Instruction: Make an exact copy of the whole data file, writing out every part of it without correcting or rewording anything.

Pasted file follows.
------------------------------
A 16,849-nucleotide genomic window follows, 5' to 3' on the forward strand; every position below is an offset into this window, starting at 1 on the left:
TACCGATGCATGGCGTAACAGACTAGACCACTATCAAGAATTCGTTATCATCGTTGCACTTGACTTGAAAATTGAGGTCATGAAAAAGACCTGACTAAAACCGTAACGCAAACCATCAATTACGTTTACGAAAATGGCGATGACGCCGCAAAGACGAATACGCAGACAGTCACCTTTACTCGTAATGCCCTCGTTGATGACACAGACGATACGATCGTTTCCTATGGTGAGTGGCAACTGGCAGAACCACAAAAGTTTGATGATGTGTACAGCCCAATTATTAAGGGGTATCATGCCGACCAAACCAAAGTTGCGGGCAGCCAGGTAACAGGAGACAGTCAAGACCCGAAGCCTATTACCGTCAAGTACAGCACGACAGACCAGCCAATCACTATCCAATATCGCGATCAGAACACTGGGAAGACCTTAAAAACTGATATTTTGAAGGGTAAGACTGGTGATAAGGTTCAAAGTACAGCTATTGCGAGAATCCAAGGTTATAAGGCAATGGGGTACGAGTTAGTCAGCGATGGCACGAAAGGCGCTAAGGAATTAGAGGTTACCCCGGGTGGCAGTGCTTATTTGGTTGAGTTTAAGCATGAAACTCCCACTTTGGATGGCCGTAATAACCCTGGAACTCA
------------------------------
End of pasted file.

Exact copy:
A 16,849-nucleotide genomic window follows, 5' to 3' on the forward strand; every position below is an offset into this window, starting at 1 on the left:
TACCGATGCATGGCGTAACAGACTAGACCACTATCAAGAATTCGTTATCATCGTTGCACTTGACTTGAAAATTGAGGTCATGAAAAAGACCTGACTAAAACCGTAACGCAAACCATCAATTACGTTTACGAAAATGGCGATGACGCCGCAAAGACGAATACGCAGACAGTCACCTTTACTCGTAATGCCCTCGTTGATGACACAGACGATACGATCGTTTCCTATGGTGAGTGGCAACTGGCAGAACCACAAAAGTTTGATGATGTGTACAGCCCAATTATTAAGGGGTATCATGCCGACCAAACCAAAGTTGCGGGCAGCCAGGTAACAGGAGACAGTCAAGACCCGAAGCCTATTACCGTCAAGTACAGCACGACAGACCAGCCAATCACTATCCAATATCGCGATCAGAACACTGGGAAGACCTTAAAAACTGATATTTTGAAGGGTAAGACTGGTGATAAGGTTCAAAGTACAGCTATTGCGAGAATCCAAGGTTATAAGGCAATGGGGTACGAGTTAGTCAGCGATGGCACGAAAGGCGCTAAGGAATTAGAGGTTACCCCGGGTGGCAGTGCTTATTTGGTTGAGTTTAAGCATGAAACTCCCACTTTGGATGGCCGTAATAACCCTGGAACTCA